(National Geographic photo)
“Do officers deserve sound mental health?”, I asked and received a long string of variations on ‘Yes’.
Then stop eating your own.
Many years ago, a family friend was beaten nearly to death with his own baton, and then dragged into the road to be run over. The suspect finally left when the officer fumbled unsuccessfully with his holster.
The case went to trial, and the suspect looked sharp in his suit. Our friend was still recovering from emotional trauma and a profound TBI. He was unshaven, and he stammered and wept during his testimony. It was brutal to watch. The suspect was convicted anyway, and the officer was never able to return to work.
A little while ago I read a comment *from* a cop on a law enforcement page about uncontrollable emotion during testimony about officers attacked and injured during a chaotic and violent crime scene that went on for hours. He said, “I haven’t seen so many grown men cry since a can of OC malfunctioned during briefing”, and he laughed.
Today I read a comment on another police page directed toward the surviving widow of an officer who died by suicide:
There’s a term for that: it’s called ‘sanctuary trauma’, and it wrecks otherwise sound first responders. Sanctuary trauma isn’t the bad thing– it’s what happens *after* the bad thing, when you get back to where it’s supposed to be safe, and it isn’t.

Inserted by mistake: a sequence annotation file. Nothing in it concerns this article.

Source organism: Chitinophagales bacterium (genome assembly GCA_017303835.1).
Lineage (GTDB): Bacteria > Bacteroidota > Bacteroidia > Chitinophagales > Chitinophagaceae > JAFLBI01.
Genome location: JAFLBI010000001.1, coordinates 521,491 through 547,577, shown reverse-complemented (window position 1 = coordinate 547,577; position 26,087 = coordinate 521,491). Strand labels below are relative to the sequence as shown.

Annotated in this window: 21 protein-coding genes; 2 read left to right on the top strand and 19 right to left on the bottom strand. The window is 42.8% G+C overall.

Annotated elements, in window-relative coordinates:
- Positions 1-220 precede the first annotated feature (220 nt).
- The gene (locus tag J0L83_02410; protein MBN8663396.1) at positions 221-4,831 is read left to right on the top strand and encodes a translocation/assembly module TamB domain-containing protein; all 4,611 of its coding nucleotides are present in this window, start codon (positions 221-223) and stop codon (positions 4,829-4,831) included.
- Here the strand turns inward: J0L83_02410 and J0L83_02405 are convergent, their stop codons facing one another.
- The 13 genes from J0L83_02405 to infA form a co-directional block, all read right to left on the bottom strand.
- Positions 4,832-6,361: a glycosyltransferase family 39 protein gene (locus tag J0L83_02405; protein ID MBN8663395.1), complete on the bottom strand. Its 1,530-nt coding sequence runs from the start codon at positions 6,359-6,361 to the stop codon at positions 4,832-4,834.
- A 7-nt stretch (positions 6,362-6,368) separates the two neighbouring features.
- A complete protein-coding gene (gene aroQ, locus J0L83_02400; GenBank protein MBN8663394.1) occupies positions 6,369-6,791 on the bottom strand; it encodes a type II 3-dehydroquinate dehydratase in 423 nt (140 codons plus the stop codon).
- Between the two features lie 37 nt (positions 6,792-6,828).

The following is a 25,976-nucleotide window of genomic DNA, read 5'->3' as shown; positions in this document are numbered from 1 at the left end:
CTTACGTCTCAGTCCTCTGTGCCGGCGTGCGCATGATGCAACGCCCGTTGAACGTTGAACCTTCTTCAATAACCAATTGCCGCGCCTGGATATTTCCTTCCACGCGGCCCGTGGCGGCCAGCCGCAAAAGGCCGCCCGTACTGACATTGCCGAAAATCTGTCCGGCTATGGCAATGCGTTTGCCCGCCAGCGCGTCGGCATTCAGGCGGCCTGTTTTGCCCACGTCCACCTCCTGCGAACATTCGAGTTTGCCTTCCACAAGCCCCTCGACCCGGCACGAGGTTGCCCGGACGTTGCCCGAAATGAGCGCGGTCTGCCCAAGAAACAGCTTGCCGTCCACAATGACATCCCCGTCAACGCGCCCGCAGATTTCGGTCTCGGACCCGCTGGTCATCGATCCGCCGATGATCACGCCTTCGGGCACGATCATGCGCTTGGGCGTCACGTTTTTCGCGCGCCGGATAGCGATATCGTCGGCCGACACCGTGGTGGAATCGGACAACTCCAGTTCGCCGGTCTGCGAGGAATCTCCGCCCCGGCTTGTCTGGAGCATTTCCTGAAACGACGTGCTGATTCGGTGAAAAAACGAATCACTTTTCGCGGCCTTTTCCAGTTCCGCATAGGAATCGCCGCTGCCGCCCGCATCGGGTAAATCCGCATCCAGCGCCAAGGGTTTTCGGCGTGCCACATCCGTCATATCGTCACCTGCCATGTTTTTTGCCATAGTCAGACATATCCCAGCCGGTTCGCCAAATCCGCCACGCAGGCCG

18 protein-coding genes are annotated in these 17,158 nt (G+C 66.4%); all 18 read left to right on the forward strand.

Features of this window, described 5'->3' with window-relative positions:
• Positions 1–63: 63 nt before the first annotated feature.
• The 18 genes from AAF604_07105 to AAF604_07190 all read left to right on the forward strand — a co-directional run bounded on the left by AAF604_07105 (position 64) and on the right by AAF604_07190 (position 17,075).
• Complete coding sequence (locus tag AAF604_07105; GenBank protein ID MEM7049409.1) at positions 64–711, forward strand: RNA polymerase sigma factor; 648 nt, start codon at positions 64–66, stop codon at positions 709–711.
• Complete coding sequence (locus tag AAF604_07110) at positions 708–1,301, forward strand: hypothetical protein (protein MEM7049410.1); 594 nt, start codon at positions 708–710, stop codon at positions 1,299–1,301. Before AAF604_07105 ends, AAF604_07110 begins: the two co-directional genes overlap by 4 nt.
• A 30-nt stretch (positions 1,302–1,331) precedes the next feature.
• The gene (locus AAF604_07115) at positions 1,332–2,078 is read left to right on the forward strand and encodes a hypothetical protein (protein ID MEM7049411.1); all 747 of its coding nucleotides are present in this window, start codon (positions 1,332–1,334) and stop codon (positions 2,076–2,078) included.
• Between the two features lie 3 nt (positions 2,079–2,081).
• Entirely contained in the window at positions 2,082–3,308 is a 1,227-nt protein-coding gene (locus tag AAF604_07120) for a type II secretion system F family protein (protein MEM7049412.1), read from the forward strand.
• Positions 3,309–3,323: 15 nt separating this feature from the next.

If you’d take a bullet for another officer, can’t you please for God’s sake give each other some grace when when their brains and their hearts hurt, as well as their bodies?
An abnormal reaction to an abnormal thing is NORMAL. Tears may be hurt, or sadness, exhaustion or fear. They may also be anger, and betrayal, and overload.
If we truly believe cops deserve mental wellness, then stand in the gap for the ones who can’t right now and defend them, even if you don’t know them, and even if you weren’t there. It’s bad enough to take garbage from administration or command staff, without it coming from the line as well.
Stop killing your wounded.
Stop eating your own.
Stop the stigma
Thank you Sir. 45 years doing this takes a toll. I testified in a child sex case a couple of years ago, started crying threw my notebook…not far…prosecutor was totally understanding and we won anyway….lets be real, we are human.